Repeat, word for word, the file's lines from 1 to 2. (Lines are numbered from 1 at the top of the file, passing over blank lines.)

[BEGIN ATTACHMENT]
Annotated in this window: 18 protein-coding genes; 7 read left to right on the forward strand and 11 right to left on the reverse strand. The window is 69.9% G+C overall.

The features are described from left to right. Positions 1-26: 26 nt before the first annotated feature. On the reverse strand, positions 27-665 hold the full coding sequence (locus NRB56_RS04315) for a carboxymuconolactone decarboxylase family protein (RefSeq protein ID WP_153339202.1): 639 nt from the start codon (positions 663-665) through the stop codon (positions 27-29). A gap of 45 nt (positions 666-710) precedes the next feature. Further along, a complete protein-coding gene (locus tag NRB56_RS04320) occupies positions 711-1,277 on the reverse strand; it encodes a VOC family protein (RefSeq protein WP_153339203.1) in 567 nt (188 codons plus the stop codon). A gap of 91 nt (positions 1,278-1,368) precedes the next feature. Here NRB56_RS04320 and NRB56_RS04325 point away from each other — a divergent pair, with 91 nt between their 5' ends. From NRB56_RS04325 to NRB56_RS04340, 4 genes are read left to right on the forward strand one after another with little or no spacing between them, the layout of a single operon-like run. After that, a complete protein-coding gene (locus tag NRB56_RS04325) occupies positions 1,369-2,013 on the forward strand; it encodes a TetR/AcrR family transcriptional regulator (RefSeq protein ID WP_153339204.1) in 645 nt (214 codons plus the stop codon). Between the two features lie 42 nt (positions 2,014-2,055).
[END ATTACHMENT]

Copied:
Annotated in this window: 18 protein-coding genes; 7 read left to right on the forward strand and 11 right to left on the reverse strand. The window is 69.9% G+C overall.

The features are described from left to right. Positions 1-26: 26 nt before the first annotated feature. On the reverse strand, positions 27-665 hold the full coding sequence (locus NRB56_RS04315) for a carboxymuconolactone decarboxylase family protein (RefSeq protein ID WP_153339202.1): 639 nt from the start codon (positions 663-665) through the stop codon (positions 27-29). A gap of 45 nt (positions 666-710) precedes the next feature. Further along, a complete protein-coding gene (locus tag NRB56_RS04320) occupies positions 711-1,277 on the reverse strand; it encodes a VOC family protein (RefSeq protein WP_153339203.1) in 567 nt (188 codons plus the stop codon). A gap of 91 nt (positions 1,278-1,368) precedes the next feature. Here NRB56_RS04320 and NRB56_RS04325 point away from each other — a divergent pair, with 91 nt between their 5' ends. From NRB56_RS04325 to NRB56_RS04340, 4 genes are read left to right on the forward strand one after another with little or no spacing between them, the layout of a single operon-like run. After that, a complete protein-coding gene (locus tag NRB56_RS04325) occupies positions 1,369-2,013 on the forward strand; it encodes a TetR/AcrR family transcriptional regulator (RefSeq protein ID WP_153339204.1) in 645 nt (214 codons plus the stop codon). Between the two features lie 42 nt (positions 2,014-2,055).